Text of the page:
Fortunately, it does not appear that this particular bail-in will hit private bank accounts (at least for now), but it does show that European officials are very serious about applying bail-in procedures when a major bank fails.
The New Zealand government has been discussing implementing a “bail-in” system to deal with any future major bank failures. The following comes from a New Zealand news source…
The National Government are pushing a Cyprus-style solution to bank failure in New Zealand which will see small depositors lose some of their savings to fund big bank bailouts, the Green Party said today.
Open Bank Resolution (OBR) is Finance Minister Bill English’s favoured option dealing with a major bank failure. If a bank fails under OBR, all depositors will have their savings reduced overnight to fund the bank’s bail out.
“Bill English is proposing a Cyprus-style solution for managing bank failure here in New Zealand – a solution that will see small depositors lose some of their savings to fund big bank bailouts,” said Green Party Co-leader Dr Russel Norman.
“The Reserve Bank is in the final stages of implementing a system of managing bank failure called Open Bank Resolution. The scheme will put all bank depositors on the hook for bailing out their bank.
“Depositors will overnight have their savings shaved by the amount needed to keep the bank afloat.”
Incredibly, even Canada is moving toward adopting these “bank bail-ins”. In a previous article, I explained that “bail-ins” were even part of the new Canadian government budget…
Cyprus-style “bail-ins” are actually proposed in the new Canadian government budget. When I first heard about this I was quite skeptical, so I went and looked it up for myself. And guess what? It is right there in black and white on pages 144 and 145 of “Economic Action Plan 2013” which the Harper government has already submitted to the House of Commons. This new budget actually proposes “to implement a ‘bail-in’ regime for systemically important banks” in Canada. “Economic Action Plan 2013” was submitted on March 21st, which means that this “bail-in regime” was likely being planned long before the crisis in Cyprus ever erupted.
So what does all of this mean for us?
It means that the governments of the world are eyeing our money as part of the solution to any future failures of major banks.
As a result, there is no longer any truly “safe” place to put your money.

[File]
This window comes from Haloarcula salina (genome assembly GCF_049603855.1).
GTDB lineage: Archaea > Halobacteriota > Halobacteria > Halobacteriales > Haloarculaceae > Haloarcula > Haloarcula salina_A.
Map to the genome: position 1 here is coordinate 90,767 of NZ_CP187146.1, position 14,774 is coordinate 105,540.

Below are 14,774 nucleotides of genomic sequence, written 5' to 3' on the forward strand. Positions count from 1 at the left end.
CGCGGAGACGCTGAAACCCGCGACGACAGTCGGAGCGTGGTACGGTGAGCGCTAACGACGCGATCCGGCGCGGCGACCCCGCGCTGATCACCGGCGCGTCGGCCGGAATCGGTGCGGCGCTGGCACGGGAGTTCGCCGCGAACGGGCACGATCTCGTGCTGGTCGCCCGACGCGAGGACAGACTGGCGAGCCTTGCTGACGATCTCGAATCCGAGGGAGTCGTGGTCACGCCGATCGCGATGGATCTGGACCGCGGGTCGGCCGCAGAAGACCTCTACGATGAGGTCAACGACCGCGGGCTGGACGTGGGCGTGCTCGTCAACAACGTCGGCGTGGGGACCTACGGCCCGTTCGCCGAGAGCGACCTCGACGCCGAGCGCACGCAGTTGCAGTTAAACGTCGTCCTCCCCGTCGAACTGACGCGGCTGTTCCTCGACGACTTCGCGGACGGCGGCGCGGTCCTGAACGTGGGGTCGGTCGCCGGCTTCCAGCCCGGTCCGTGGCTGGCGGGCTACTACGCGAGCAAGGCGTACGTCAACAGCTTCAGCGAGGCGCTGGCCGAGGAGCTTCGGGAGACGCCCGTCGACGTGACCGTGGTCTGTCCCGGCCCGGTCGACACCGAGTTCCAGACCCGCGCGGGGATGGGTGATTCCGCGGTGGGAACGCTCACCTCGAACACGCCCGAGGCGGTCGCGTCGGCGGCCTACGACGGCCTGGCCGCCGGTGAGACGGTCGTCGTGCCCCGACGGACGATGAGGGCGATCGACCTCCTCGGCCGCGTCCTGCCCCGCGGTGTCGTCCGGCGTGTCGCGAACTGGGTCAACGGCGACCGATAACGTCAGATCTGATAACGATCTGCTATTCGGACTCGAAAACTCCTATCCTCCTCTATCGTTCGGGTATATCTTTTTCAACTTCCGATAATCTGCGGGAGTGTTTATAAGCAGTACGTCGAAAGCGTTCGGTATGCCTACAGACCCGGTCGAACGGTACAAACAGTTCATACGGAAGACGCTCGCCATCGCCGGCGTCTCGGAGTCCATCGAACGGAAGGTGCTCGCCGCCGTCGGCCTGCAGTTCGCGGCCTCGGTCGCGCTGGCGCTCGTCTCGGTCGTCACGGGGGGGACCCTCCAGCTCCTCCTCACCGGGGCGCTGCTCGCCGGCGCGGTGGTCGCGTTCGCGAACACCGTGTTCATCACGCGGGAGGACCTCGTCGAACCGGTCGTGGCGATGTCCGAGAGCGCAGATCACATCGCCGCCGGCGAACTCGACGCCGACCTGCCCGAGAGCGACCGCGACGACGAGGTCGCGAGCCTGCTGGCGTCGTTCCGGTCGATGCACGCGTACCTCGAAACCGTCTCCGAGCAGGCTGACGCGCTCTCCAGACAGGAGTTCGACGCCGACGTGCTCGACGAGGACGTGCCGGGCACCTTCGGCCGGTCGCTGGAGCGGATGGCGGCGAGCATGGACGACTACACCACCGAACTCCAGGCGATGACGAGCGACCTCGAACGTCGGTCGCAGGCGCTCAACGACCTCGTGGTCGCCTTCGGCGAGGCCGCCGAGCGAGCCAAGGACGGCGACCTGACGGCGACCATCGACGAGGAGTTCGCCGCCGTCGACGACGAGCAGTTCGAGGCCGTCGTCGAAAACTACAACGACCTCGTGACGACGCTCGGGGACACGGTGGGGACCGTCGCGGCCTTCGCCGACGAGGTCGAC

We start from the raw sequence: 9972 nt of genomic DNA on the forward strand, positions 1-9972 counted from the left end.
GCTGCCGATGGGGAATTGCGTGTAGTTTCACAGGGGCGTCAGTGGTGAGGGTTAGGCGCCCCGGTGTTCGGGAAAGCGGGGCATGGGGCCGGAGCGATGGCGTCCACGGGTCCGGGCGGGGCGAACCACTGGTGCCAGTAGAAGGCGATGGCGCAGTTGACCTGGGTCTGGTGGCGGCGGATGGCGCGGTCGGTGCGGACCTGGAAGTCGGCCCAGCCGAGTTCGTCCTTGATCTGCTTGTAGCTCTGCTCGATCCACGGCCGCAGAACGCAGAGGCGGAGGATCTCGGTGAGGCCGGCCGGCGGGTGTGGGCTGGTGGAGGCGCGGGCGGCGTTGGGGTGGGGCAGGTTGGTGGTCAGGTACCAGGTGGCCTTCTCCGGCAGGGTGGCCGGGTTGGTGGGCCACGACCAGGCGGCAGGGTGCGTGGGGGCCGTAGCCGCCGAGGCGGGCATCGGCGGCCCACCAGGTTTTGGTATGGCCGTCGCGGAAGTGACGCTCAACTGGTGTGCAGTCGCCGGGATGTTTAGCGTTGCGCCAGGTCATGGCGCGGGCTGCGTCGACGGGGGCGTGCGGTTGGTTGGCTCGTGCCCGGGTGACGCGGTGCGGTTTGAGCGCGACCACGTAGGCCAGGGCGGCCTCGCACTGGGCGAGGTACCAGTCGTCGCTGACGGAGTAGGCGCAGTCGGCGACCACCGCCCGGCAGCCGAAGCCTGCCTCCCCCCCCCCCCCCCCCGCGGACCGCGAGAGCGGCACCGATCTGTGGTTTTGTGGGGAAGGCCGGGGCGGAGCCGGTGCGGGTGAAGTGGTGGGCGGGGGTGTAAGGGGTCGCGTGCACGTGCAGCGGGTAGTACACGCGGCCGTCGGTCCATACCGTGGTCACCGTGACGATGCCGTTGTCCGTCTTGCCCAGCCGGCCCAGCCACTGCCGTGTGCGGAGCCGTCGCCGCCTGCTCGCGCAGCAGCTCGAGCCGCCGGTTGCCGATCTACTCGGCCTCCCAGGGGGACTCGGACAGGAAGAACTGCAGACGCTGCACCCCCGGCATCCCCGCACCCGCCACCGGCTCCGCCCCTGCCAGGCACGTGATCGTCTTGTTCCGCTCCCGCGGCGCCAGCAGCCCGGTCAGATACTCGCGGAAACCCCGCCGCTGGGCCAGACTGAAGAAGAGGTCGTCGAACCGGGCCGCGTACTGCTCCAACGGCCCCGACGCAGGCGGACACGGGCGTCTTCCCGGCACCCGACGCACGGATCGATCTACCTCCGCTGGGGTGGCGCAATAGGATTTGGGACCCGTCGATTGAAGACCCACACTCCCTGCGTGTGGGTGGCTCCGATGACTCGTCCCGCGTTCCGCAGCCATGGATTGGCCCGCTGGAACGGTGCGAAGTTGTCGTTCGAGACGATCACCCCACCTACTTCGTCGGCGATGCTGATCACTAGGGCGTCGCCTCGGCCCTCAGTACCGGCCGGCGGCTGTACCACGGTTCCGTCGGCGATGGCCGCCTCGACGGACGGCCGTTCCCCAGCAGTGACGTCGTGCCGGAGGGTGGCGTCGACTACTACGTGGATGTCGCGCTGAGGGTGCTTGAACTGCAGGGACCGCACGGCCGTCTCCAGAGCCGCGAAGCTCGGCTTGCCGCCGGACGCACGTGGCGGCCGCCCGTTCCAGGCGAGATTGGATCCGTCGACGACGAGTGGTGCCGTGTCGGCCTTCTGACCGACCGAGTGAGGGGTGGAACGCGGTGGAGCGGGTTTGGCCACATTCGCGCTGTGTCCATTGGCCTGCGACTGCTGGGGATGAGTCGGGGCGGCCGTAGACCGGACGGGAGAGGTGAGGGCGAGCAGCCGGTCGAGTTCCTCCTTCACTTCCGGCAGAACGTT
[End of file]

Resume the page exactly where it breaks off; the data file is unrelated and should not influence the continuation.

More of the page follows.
One of the best ways to protect yourself is to spread your money around. In other words, don’t put all of your eggs in one basket.
If you have your money a bunch of different places, it is going to be much harder for the government to grab it all.
But if you don’t listen to the warnings and you continue to keep all of your wealth in one giant pile somewhere, don’t be surprised when you get wiped out in a single moment someday.
The pension nightmare that is at the heart of the horrific financial crisis in Detroit is just the tip of the iceberg of the coming retirement crisis that will shake America to the core. Right now, more than 10,000 Baby Boomers are hitting the age of 65 every single day, and this will continue to happen every single day until the year 2030. As a society, we have made trillions of dollars of financial promises to these Baby Boomers, and there is no way that we are going to be able to keep those promises. The money simply is not there. Yes, I suppose that we could eventually see a “super devaluation” of the U.S. dollar and keep our promises to the Baby Boomers using currency that is not worth much more than Monopoly money, but as it stands right now we simply do not have the resources to do what we said that we were going to do. The number of senior citizens in the United States is projected to more than double by the middle of the century, and it would have been nearly impossible to support them all even if we weren’t in the midst of a long-term economic decline. Tens of millions of Americans that are eagerly looking forward to retirement are going to be in for a very rude awakening in the years ahead. There is going to be a lot of heartache and a lot of broken promises.